Former director of the Paphos Sewerage Board (Sapa) Eftichios Malekkides threatened former Paphos mayor Fidias Sarikas after a row between the two men, defence witness Neofytos Koutalianos testified in court on Tuesday.
Sarikas, along with former Paphos municipal councilors Giorgos Michaelides, Efstathios Efstathiou and Vasos Vasiliou and sitting councilor Giorgos Shailis, face charges of receiving bribes from private contractors who won Sapa contracts.
Malekkides and former Paphos mayor Savvas Vergas have already pleaded guilty in the same case and are currently serving a six year stretch in jail.
In his defence, Sarikas claimed he had nothing to do with the case and said he suspected Malekkides implicated him as payback for a personal feud between them.
On Tuesday, Sarikas’ lawyer called Koutalianos, an employee of Edek’s Paphos branch since December 2014, to the witness stand.
He described an incident in which Malekkides visited Sarikas, still an Edek MP at the time, at his office in Paphos and seemed angry when he left, banging the door shut behind him.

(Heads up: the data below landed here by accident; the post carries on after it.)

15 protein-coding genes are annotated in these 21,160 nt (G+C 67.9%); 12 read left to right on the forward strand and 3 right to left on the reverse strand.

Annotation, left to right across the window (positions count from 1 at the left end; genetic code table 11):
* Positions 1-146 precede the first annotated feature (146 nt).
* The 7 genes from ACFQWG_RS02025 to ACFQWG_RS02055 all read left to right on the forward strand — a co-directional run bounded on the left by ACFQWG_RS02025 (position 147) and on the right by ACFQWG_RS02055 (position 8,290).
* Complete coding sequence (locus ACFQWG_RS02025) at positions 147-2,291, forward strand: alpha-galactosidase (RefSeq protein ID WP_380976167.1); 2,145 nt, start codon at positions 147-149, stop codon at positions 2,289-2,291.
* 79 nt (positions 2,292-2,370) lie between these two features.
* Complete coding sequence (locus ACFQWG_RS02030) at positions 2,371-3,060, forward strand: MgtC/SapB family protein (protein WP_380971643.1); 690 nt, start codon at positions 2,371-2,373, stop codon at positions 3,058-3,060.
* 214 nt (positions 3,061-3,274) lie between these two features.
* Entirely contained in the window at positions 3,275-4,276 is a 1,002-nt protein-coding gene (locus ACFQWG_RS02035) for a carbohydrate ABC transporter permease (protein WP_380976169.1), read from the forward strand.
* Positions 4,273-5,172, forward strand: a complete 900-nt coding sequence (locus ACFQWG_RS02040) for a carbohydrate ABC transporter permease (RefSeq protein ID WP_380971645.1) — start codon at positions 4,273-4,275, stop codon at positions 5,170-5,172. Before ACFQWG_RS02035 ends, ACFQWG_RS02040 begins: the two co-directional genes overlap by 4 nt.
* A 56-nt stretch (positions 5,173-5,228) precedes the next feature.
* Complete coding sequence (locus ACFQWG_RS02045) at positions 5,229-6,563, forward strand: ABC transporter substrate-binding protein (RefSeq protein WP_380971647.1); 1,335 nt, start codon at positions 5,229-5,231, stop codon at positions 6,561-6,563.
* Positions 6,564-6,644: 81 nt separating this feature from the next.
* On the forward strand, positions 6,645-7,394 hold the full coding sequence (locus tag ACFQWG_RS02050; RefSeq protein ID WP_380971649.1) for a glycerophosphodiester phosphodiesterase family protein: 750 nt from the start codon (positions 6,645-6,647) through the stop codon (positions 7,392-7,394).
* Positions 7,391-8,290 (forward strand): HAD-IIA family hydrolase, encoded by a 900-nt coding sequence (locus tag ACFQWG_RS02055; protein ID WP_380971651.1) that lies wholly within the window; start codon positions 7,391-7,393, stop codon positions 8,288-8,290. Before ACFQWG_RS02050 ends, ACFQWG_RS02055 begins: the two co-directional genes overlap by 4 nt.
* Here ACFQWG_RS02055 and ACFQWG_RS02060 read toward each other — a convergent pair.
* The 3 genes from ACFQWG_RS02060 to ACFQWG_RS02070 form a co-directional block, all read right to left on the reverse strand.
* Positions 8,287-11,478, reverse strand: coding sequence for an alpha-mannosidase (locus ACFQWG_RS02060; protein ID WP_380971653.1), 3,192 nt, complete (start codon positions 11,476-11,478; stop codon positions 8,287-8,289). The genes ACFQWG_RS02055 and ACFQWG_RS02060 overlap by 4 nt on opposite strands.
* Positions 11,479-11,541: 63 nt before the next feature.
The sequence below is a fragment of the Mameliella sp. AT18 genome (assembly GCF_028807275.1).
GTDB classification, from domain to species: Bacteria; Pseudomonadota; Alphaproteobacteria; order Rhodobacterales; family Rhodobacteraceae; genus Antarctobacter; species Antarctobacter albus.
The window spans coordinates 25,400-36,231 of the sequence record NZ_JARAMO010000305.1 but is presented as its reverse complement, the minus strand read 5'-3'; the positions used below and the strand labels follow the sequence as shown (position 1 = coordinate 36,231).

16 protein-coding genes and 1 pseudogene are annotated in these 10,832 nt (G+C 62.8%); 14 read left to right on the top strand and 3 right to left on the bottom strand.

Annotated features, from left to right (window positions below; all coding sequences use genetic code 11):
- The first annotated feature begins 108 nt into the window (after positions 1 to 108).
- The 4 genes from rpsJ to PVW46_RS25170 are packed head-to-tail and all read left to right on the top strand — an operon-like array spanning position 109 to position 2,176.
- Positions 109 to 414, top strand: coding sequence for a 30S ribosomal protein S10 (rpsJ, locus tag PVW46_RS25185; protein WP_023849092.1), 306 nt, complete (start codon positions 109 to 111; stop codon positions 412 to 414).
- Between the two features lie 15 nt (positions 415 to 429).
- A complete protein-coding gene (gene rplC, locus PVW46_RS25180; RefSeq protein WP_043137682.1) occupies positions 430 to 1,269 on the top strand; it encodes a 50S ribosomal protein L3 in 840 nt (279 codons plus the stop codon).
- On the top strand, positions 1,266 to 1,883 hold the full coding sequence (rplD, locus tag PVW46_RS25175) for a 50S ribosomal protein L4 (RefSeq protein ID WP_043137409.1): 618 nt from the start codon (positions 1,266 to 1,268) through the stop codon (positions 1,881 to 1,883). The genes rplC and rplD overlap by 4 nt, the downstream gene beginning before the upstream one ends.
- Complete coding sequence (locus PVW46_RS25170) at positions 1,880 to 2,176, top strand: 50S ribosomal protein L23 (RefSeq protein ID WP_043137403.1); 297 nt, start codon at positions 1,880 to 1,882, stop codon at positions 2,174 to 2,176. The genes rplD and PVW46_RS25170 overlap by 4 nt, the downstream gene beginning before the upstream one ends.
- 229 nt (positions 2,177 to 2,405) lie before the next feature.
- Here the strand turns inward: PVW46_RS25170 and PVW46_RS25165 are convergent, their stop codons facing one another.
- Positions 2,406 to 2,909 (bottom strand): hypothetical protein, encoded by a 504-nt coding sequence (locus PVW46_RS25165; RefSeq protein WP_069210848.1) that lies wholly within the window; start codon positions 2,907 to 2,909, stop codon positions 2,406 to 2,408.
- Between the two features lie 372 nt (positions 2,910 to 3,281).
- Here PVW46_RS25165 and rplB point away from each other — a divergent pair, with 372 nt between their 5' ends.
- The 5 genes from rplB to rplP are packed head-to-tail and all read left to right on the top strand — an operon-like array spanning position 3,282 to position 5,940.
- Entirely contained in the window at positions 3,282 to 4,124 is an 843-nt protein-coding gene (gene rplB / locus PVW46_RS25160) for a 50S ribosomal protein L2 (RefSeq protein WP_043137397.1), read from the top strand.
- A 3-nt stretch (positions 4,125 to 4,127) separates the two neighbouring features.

Enquiring with Sarikas, Koutalianos was told that Malekkides had tried to pressure him to intervene to stop investigations into the Sapa scandal, which had been burgeoning at the time.
Koutalianos testified that, according to Sarikas, Malekkides “threatened [him] and left”.
State prosecutors Ninos Kekkos and Andreas Hadjikirou submitted that Koutalianos’ testimony was driven by his long-standing friendship with Sarikas, and that his account of events does not reflect reality.
He replied that he would not have appeared in court if he had not been present at the episode.
Sarikas’ next witness was accountant Savvas Michael, a partner at PricewaterhouseCoopers Cyprus.
He testified that Sarikas’ capital statements from 1999 to 2006 were prepared by another accountant but he was aware of their contents.
Referring to items missing from the statements, Michael said that the purchase of a flat in Ambelokipi, Athens is not mentioned in Sarikas’ capital statement in 2006 because it was not delivered to him until 2007.
Kekkos submitted that the capital statement is an opportunity for taxpayers to declare their assets and correct any discrepancies but Michael replied that its purpose is to confirm the declared income not act as a correction tool.
The prosecution then listed items missing from Sarikas’ capital statement, including the undeclared flat, as well as a loan.
Michael was asked whether, as far as he is aware, anyone can take out a bank loan and repay it with illegally-obtained money, to which the witness replied that in his 40 years of professional experience he never became aware of such an instance.
If anyone came to his office with such a proposal either the client would leave, or he would, Michael testified.
However, the accountant admitted that it could conceivably happen.
The case continues on Wednesday.